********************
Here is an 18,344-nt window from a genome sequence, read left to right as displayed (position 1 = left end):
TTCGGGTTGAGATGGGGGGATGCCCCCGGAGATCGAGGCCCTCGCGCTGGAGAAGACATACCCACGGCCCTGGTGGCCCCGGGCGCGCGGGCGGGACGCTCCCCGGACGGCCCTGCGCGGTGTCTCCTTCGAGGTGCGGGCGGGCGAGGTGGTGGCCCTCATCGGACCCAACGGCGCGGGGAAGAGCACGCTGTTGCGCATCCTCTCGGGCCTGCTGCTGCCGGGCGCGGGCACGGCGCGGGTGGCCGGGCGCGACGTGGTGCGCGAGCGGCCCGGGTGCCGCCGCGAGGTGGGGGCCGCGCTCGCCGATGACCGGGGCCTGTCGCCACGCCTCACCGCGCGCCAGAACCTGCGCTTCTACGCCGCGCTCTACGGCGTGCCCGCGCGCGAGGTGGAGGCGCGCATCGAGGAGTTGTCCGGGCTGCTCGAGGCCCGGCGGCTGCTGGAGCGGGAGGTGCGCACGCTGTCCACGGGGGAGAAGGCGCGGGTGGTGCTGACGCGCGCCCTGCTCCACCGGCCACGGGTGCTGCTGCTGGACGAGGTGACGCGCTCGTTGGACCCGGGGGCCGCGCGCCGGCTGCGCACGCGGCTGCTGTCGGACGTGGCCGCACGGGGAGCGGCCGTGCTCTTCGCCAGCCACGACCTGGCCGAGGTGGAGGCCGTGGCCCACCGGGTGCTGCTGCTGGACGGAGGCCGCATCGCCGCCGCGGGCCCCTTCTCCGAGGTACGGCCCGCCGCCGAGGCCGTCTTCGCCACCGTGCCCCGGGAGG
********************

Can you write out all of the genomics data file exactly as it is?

Here is an 18,344-nt window from a genome sequence, read left to right as displayed (position 1 = left end):
TTCGGGTTGAGATGGGGGGATGCCCCCGGAGATCGAGGCCCTCGCGCTGGAGAAGACATACCCACGGCCCTGGTGGCCCCGGGCGCGCGGGCGGGACGCTCCCCGGACGGCCCTGCGCGGTGTCTCCTTCGAGGTGCGGGCGGGCGAGGTGGTGGCCCTCATCGGACCCAACGGCGCGGGGAAGAGCACGCTGTTGCGCATCCTCTCGGGCCTGCTGCTGCCGGGCGCGGGCACGGCGCGGGTGGCCGGGCGCGACGTGGTGCGCGAGCGGCCCGGGTGCCGCCGCGAGGTGGGGGCCGCGCTCGCCGATGACCGGGGCCTGTCGCCACGCCTCACCGCGCGCCAGAACCTGCGCTTCTACGCCGCGCTCTACGGCGTGCCCGCGCGCGAGGTGGAGGCGCGCATCGAGGAGTTGTCCGGGCTGCTCGAGGCCCGGCGGCTGCTGGAGCGGGAGGTGCGCACGCTGTCCACGGGGGAGAAGGCGCGGGTGGTGCTGACGCGCGCCCTGCTCCACCGGCCACGGGTGCTGCTGCTGGACGAGGTGACGCGCTCGTTGGACCCGGGGGCCGCGCGCCGGCTGCGCACGCGGCTGCTGTCGGACGTGGCCGCACGGGGAGCGGCCGTGCTCTTCGCCAGCCACGACCTGGCCGAGGTGGAGGCCGTGGCCCACCGGGTGCTGCTGCTGGACGGAGGCCGCATCGCCGCCGCGGGCCCCTTCTCCGAGGTACGGCCCGCCGCCGAGGCCGTCTTCGCCACCGTGCCCCGGGAGG